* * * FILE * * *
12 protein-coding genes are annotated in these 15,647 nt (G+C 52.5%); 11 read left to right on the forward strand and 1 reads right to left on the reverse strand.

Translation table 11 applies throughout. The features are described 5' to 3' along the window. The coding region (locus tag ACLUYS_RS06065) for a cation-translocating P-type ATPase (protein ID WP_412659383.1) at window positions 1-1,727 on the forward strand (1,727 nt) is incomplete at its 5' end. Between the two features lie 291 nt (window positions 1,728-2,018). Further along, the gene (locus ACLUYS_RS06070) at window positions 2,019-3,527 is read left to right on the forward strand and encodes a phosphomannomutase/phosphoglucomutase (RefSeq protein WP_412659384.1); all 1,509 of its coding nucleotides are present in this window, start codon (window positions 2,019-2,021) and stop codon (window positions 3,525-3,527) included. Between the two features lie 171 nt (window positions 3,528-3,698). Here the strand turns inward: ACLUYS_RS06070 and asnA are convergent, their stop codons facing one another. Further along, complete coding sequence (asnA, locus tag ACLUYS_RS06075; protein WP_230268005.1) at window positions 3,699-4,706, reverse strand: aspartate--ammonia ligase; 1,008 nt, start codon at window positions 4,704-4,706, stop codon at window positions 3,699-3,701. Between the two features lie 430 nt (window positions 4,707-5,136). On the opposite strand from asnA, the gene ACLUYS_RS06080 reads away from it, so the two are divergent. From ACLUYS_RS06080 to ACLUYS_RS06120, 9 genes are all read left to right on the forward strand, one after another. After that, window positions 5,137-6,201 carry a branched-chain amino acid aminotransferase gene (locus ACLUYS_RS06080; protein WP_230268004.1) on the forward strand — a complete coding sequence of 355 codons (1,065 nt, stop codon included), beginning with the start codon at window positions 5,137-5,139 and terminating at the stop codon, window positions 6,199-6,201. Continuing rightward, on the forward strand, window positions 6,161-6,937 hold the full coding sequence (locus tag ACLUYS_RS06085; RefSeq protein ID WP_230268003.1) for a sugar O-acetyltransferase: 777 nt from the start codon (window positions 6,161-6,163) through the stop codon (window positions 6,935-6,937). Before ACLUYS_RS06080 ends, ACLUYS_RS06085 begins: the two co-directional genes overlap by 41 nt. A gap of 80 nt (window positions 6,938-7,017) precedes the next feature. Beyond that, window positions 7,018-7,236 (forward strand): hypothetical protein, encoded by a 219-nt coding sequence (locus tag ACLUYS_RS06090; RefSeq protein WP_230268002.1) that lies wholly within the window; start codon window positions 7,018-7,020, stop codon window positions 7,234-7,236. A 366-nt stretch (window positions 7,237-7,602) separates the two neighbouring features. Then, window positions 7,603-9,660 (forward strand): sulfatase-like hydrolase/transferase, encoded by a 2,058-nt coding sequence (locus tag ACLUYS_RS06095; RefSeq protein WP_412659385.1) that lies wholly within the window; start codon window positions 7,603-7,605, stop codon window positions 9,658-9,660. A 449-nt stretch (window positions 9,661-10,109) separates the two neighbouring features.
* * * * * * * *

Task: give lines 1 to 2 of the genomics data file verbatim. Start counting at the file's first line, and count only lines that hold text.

12 protein-coding genes are annotated in these 15,647 nt (G+C 52.5%); 11 read left to right on the forward strand and 1 reads right to left on the reverse strand.

Translation table 11 applies throughout. The features are described 5' to 3' along the window. The coding region (locus tag ACLUYS_RS06065) for a cation-translocating P-type ATPase (protein ID WP_412659383.1) at window positions 1-1,727 on the forward strand (1,727 nt) is incomplete at its 5' end. Between the two features lie 291 nt (window positions 1,728-2,018). Further along, the gene (locus ACLUYS_RS06070) at window positions 2,019-3,527 is read left to right on the forward strand and encodes a phosphomannomutase/phosphoglucomutase (RefSeq protein WP_412659384.1); all 1,509 of its coding nucleotides are present in this window, start codon (window positions 2,019-2,021) and stop codon (window positions 3,525-3,527) included. Between the two features lie 171 nt (window positions 3,528-3,698). Here the strand turns inward: ACLUYS_RS06070 and asnA are convergent, their stop codons facing one another. Further along, complete coding sequence (asnA, locus tag ACLUYS_RS06075; protein WP_230268005.1) at window positions 3,699-4,706, reverse strand: aspartate--ammonia ligase; 1,008 nt, start codon at window positions 4,704-4,706, stop codon at window positions 3,699-3,701. Between the two features lie 430 nt (window positions 4,707-5,136). On the opposite strand from asnA, the gene ACLUYS_RS06080 reads away from it, so the two are divergent. From ACLUYS_RS06080 to ACLUYS_RS06120, 9 genes are all read left to right on the forward strand, one after another. After that, window positions 5,137-6,201 carry a branched-chain amino acid aminotransferase gene (locus ACLUYS_RS06080; protein WP_230268004.1) on the forward strand — a complete coding sequence of 355 codons (1,065 nt, stop codon included), beginning with the start codon at window positions 5,137-5,139 and terminating at the stop codon, window positions 6,199-6,201. Continuing rightward, on the forward strand, window positions 6,161-6,937 hold the full coding sequence (locus tag ACLUYS_RS06085; RefSeq protein ID WP_230268003.1) for a sugar O-acetyltransferase: 777 nt from the start codon (window positions 6,161-6,163) through the stop codon (window positions 6,935-6,937). Before ACLUYS_RS06080 ends, ACLUYS_RS06085 begins: the two co-directional genes overlap by 41 nt. A gap of 80 nt (window positions 6,938-7,017) precedes the next feature. Beyond that, window positions 7,018-7,236 (forward strand): hypothetical protein, encoded by a 219-nt coding sequence (locus tag ACLUYS_RS06090; RefSeq protein WP_230268002.1) that lies wholly within the window; start codon window positions 7,018-7,020, stop codon window positions 7,234-7,236. A 366-nt stretch (window positions 7,237-7,602) separates the two neighbouring features. Then, window positions 7,603-9,660 (forward strand): sulfatase-like hydrolase/transferase, encoded by a 2,058-nt coding sequence (locus tag ACLUYS_RS06095; RefSeq protein WP_412659385.1) that lies wholly within the window; start codon window positions 7,603-7,605, stop codon window positions 9,658-9,660. A 449-nt stretch (window positions 9,661-10,109) separates the two neighbouring features.